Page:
true. They should not give up on
that. And this is a strongly recommended article.
Court Ignored International Law in Upholding Muslim Ban
article is by Marjorie
Cohn on Consortiumnews. It starts as follows:
The Supreme Court’s
opinion last month in Trump v. Hawaii, affirming Donald Trump’s Muslim
ban, has permitted the United States to act in flagrant violation of
I completely agree. My own
conclusion is that it follows
that the Supreme Court's opinion is
illegal, which follows by
simple consistency, but then again I know
that this fact
- which I think is a fact - will probably make little
difference in and for the USA, and especially not with the current
Under the guise of deferring
to the president on matters of national security, the 5-4 majority
disregarded a litany of Trump’s anti-Muslim statements and held that
the ban does not violate the First Amendment’s Establishment Clause,
which forbids the government from preferring one religion over another.
Neither the majority nor the dissenting opinions even mentioned the
U.S.’s legal obligations under international human rights law.
The travel ban violates two
treaties to which the United States is a party: the International
Covenant on Civil and Political Rights, and the International
Convention on the Elimination of All Forms of Racial Discrimination. It
also runs afoul of customary international law.
Both of these treaties and
customary international law prohibit the government from discriminating
on the basis of religion or national origin. Trump’s Muslim ban does
Here is some more:
All of the justices
on the Supreme Court ignored significant international law arguments in
their majority and dissenting opinions in spite of an amicus brief
signed by 81 international law scholars, including this writer, and a
dozen non-governmental organizations. The amicus brief drew attention
to the travel ban’s violation of the International Covenant on Civil
and Political Rights and the International Convention on the
Elimination of All Forms of Racial Discrimination, both of which the
United States has ratified.
I again completely agree and
there is a lot more in the article, that is recommended.
Ratification of a treaty not
only makes the United States a party to that treaty, its provisions
also become part of U.S. domestic law under the Supremacy Clause of the
Constitution, which says treaties “shall be the supreme law of the
Deserve Privacy Protection From Big Data
article is by Ed
Markey on Common Dreams and originally on Boston Globe. It starts
The United States
has a privacy problem.
Sensitive consumer data are
everywhere, and they are vulnerable. Just this year, we learned that
two billion Facebook users’ information was harvested by bad actors.
Hundreds of thousands of Delta Airlines travelers’ credit card
information was breached. More than 150 million consumers’ data on
Under Armour’s MyFitnessPal app were compromised.
In 2018, invasions of
privacy are as commonplace as turning on a smartphone or clicking on an
app. They are the new normal. It is no surprise that more than 80
percent of American adults online are concerned that their personal
data may be stolen.
Privacy is about the safety
of your personal information. But it is also about your ownership of
that information. In both respects, the rest of the world is moving
forward while the United States is falling behind.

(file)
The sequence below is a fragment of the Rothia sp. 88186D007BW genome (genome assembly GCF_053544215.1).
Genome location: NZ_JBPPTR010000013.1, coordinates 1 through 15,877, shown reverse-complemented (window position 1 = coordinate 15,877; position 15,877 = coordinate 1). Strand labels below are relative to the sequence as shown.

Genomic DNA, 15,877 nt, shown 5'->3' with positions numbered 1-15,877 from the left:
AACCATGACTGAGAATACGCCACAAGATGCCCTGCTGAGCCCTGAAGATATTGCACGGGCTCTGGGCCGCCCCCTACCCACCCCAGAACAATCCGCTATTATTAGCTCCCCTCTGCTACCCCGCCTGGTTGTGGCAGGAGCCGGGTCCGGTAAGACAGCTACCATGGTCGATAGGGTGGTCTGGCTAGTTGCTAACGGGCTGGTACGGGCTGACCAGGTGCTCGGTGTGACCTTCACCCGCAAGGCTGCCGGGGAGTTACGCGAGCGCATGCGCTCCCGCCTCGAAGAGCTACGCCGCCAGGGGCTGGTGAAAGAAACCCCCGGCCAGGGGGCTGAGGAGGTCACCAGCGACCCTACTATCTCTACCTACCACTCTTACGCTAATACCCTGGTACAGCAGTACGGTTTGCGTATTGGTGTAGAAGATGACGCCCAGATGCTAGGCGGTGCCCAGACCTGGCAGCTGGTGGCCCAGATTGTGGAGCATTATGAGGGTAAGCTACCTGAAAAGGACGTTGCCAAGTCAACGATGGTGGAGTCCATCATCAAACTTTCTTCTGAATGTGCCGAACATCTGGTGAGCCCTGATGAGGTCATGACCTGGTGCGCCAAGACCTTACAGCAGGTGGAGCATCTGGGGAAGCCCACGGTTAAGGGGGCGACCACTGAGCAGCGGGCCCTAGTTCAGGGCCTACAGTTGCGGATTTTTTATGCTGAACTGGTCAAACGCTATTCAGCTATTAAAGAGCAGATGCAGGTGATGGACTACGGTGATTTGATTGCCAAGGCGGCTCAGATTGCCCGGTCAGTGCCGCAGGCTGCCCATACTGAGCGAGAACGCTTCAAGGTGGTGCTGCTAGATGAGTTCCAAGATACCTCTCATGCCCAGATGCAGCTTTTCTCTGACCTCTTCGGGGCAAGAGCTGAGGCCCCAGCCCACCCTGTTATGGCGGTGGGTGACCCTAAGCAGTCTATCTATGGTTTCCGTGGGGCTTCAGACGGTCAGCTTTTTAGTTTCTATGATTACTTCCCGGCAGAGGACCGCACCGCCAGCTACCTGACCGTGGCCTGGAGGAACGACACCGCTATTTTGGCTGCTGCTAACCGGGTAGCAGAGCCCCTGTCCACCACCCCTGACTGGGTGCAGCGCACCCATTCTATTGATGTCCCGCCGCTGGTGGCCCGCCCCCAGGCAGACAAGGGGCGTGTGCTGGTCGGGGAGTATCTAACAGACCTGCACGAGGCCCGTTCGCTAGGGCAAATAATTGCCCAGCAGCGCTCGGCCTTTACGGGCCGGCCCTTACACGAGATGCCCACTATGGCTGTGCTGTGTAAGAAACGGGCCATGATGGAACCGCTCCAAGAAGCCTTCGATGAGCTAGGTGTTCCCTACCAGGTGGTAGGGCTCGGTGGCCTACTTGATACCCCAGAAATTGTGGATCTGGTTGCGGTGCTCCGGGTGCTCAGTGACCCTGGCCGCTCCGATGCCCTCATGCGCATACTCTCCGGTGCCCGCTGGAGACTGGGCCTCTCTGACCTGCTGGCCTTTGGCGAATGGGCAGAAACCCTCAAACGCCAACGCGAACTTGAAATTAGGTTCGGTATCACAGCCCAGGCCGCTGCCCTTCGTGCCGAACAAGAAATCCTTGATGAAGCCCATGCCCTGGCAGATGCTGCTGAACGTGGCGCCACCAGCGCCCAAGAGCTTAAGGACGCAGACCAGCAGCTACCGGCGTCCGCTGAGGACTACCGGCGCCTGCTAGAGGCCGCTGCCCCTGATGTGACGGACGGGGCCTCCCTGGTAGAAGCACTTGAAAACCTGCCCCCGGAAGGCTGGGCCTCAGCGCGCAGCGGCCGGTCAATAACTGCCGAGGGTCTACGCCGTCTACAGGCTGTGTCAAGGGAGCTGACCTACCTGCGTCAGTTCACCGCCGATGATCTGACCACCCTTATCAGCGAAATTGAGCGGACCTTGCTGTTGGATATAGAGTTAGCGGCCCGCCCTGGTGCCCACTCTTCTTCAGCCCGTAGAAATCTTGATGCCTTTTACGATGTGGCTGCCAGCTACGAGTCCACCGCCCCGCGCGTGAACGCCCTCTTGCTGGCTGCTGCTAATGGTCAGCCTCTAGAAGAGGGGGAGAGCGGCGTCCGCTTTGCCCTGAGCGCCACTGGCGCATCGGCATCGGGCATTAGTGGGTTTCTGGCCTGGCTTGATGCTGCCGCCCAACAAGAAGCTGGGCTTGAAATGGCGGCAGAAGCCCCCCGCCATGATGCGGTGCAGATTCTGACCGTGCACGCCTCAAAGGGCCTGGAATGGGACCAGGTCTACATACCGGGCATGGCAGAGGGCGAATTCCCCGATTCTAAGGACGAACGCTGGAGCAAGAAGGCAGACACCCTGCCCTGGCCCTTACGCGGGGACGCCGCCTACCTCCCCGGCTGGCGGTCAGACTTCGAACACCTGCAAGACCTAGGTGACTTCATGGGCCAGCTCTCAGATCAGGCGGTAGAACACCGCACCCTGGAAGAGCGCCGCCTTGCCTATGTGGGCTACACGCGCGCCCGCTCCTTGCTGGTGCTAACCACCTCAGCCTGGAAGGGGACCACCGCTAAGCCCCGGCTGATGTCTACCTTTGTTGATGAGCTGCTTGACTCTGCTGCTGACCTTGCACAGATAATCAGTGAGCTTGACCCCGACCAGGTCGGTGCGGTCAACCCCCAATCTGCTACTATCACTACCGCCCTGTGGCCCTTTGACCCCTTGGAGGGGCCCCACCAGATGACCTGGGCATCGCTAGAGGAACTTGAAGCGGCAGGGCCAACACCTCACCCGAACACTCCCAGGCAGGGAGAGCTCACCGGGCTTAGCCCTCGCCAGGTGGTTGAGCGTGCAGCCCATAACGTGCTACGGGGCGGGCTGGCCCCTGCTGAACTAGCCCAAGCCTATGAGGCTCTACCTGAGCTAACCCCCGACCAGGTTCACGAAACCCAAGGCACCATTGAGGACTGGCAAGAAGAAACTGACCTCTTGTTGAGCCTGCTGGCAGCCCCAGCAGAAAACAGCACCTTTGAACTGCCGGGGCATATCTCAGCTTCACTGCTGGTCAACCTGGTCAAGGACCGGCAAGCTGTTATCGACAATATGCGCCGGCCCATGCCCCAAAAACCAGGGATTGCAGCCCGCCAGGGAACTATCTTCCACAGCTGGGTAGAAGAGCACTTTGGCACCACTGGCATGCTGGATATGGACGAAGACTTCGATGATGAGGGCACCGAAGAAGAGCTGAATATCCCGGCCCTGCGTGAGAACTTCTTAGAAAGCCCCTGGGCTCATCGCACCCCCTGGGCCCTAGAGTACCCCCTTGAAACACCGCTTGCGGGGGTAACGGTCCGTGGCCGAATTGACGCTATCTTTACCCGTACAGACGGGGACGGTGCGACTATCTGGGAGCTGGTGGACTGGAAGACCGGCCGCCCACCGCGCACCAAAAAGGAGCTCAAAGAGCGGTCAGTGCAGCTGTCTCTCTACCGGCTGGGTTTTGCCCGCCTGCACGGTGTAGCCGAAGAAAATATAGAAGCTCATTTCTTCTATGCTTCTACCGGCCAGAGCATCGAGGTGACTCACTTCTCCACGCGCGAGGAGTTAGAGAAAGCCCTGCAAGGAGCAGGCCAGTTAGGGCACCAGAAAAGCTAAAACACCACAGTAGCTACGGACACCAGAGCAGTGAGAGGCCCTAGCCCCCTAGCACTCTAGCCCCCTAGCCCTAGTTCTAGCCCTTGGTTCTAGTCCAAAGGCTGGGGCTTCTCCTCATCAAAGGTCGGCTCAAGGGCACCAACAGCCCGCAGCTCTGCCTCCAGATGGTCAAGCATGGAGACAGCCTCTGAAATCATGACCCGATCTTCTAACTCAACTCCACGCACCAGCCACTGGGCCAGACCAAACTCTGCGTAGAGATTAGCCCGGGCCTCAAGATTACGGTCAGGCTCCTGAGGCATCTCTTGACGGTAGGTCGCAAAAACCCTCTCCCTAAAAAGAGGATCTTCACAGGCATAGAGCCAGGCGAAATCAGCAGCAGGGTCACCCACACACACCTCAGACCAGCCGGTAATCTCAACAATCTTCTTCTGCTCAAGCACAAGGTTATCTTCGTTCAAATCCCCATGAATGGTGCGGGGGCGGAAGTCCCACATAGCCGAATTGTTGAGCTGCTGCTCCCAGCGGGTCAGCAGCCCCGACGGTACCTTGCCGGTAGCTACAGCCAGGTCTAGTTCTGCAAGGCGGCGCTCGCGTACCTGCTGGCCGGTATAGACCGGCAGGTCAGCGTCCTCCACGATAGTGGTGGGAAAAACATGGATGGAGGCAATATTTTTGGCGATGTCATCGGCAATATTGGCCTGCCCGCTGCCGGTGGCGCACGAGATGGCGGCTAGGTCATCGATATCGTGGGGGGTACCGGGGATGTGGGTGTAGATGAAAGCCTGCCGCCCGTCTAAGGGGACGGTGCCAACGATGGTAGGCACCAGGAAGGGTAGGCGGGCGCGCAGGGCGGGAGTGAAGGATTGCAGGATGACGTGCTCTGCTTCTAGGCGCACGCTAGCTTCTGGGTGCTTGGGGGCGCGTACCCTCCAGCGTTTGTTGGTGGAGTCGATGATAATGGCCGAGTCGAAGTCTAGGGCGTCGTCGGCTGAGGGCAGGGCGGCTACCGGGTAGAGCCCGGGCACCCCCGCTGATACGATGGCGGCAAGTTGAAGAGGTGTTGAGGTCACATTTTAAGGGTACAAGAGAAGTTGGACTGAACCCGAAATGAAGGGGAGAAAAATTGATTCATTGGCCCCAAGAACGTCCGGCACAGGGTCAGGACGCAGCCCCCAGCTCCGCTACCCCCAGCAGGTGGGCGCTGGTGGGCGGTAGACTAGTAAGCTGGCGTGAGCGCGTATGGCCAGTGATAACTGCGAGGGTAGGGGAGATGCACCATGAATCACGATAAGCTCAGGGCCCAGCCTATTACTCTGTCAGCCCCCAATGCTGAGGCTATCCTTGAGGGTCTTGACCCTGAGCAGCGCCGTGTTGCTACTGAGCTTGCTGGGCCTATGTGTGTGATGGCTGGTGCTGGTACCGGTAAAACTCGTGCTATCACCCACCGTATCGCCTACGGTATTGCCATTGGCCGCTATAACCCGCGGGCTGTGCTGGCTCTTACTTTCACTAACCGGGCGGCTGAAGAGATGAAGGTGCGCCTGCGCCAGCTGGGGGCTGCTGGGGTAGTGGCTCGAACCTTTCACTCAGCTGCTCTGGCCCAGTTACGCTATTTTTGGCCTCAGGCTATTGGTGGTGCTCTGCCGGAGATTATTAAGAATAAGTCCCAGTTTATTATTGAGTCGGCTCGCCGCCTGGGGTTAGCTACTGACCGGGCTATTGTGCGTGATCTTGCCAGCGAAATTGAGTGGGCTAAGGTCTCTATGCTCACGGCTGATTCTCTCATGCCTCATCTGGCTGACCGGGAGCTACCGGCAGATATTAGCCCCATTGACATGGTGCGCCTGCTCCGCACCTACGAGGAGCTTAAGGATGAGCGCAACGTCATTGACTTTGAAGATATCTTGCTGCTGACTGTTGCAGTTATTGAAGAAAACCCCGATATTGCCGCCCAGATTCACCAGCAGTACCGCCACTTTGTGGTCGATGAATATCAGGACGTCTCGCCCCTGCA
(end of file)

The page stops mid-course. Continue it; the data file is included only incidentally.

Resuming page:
This is here because of
Ed Markey, who is a
prominent American politician (whom I probably don't like, although I
don't know much about him, but being a member of Congress for 41
years does sound as if he is a professional politician, which is a
type I don't like).
Here is some more:
Well... I am a European,
am well informed about computing, and somewhat about the law. My own
opinion about the GDPR is not that of Markey, for I am far
optimistic than he is, but indeed my reasons are too complicated to
discuss here and now. I'll merely say that it is less bad than
the case, but it also is not good at all.
In May, Europeans began
benefitting from a new set of comprehensive privacy rules, the General
Data Protection Regulation, or GDPR. Under the European privacy rules,
personal data belong to the consumer. Companies must meet strict
requirements to use personal information, and they cannot claim to have
your permission unless you’ve provided informed and unambiguous consent.
The European standard is
“opt-in.” What does that mean? It means companies cannot assume they
have permission to use your information. It means a pre-checked box is
not adequate. It means the consumer, not the corporation, is in control.
Here is the last bit that I quote from this article:
The recent failures of
social media giants like Facebook to protect users’ data have placed
privacy front and center in our national consciousness. The American
people want and deserve an online privacy bill of rights, one that
institutes an opt-in standard and requires websites to describe in
detail all collection, use, and sharing of consumers’ sensitive
information. And Internet service providers should also secure
permission to use information about what you click and what websites
you visit. You should have a right to know whether they are giving that
information to advertisers, and you should have the right to tell them
Now that the European
privacy law has taken effect, the American people are left to wonder
why they are getting second-class privacy protections. If US companies
can afford to protect 500 million Europeans’ privacy, they can afford
to do so for 325 million Americans, as well. The European privacy law
proves that American companies can provide robust privacy protections,
and we all know they should.
I agree, and this is a
or Profits? American Businesses Chose a Long Time Ago.
article is by Kevin Drum on Mother Jones. It starts as follows - and
while the argument is basically about charts and graphics (there are
three charts in the article), I decided not to represent them
here and just provide the text (and you get all if you
the last link):
post from Dean Baker prompts me to show you the following chart: